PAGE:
It has now been confirmed that my article 'The Adherents of Edmund of Woodstock, Earl of Kent, in March 1330' will be published in the August 2011 edition of the English Historical Review. Kent was beheaded for treason against his nephew Edward III on 19 March 1330, aged twenty-eight, after he admitted plotting to free his half-brother Edward II from captivity - two and a half years after Edward's supposed death at Berkeley Castle on 21 September 1327. It is often assumed that Kent had been tricked into trying to rescue a dead man to provide an excuse for Isabella of France and Roger Mortimer to execute him - which explanation either ignores altogether the men who supported Kent in his plot, or dismisses them as a few friars and a handful of others with grievances against Isabella and Mortimer's rule who did not truly believe in Edward II's survival. (Although the archbishop of York, William Melton, certainly did, and told the mayor of London in January 1330 that "my liege lord Edward of Caernarfon is alive and in good health of body"; Donald, earl of Mar certainly believed that Edward was alive too.) In fact, around seventy men can be demonstrated to have supported Kent in 1330, and in my article, I've provided backgrounds and allegiances for almost all of them, showing that the majority had been close to Edward II and had shown great loyalty to him before, during and after the revolution of 1326/27. Kent's adherents in 1330 included two Scottish earls (Mar, Robert Bruce's nephew, and Buchan, Henry Beaumont), Welsh knights, a former chamberlain of North Wales and a former keeper of the peace in Berkshire, the earl of Warwick's stepfather, two sheriffs of Kent, a glover, a cellarer and a mercer, Edward II's tailor, the Dunheved brothers, and the notorious gang leader Malcolm Musard. I hope the article goes some way to destroying the often-repeated myth that Kent only believed Edward was still alive in 1330 because he was 'stupid' and 'gullible'. He wasn't, and in fact I believe that his many supporters, including men who had reason to dislike and distrust him (former adherents of Edward II and of the Despensers, whom Kent condemned to death in 1326) demonstrate that he was seen as a plausible and credible figure, a genuine leader. The merciless speed with which Kent was condemned and executed for the 'crime' of trying to free a man who had officially been dead for two and a half years also indicates that Isabella and Roger Mortimer saw him (and his plot) as a real threat, not as a fool.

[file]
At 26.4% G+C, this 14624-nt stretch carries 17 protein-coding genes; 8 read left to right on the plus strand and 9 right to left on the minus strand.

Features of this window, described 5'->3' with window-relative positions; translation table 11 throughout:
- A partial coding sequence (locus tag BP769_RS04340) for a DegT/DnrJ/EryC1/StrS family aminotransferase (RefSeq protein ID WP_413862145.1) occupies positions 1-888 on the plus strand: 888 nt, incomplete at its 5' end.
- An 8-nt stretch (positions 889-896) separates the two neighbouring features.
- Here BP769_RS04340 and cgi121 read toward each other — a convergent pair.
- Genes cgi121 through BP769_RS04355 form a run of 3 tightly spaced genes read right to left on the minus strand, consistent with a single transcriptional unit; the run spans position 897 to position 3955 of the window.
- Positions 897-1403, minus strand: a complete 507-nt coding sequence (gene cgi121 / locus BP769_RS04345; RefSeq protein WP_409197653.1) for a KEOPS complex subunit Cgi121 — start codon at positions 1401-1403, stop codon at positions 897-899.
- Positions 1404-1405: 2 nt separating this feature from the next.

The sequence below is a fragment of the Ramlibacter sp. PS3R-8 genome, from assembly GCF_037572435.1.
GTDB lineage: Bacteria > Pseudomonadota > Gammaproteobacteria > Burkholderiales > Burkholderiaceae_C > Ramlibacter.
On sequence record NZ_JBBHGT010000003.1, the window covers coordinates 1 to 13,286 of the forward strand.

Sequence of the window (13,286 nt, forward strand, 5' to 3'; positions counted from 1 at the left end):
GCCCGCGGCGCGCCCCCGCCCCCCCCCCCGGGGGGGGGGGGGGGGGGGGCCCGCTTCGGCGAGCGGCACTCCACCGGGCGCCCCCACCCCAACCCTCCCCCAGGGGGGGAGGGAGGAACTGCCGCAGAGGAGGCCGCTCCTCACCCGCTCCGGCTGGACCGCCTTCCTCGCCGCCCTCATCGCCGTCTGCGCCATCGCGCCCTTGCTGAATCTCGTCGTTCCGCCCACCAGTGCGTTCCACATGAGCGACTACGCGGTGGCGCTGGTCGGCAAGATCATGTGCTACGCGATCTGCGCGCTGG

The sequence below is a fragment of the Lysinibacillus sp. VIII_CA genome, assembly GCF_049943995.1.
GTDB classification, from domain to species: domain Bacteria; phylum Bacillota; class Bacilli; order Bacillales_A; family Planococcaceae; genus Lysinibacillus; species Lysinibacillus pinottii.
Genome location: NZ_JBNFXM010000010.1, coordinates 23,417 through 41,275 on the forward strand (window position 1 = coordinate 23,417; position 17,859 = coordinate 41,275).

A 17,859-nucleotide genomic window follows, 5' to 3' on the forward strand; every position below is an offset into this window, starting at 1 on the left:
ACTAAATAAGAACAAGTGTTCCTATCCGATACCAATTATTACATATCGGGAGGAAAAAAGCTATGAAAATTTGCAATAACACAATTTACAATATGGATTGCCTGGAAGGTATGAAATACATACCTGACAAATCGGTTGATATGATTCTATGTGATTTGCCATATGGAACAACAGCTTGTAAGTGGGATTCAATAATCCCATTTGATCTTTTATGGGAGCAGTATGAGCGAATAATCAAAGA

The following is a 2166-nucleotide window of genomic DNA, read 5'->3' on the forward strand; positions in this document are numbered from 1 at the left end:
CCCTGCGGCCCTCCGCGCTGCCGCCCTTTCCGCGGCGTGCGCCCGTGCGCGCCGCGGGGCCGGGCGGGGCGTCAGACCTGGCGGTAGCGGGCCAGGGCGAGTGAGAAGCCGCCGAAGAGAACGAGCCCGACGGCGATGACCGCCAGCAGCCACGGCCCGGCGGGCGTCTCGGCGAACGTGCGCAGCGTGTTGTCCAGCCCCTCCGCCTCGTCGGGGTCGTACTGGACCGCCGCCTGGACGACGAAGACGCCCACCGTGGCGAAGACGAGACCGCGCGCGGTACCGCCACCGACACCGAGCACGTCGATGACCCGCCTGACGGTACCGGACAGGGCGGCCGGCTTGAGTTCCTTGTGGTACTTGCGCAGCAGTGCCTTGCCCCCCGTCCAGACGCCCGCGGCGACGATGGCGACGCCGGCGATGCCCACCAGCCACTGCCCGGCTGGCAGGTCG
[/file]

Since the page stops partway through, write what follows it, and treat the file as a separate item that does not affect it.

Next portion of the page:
Anyway, more news about the publication of my article here as and when I know more! :-)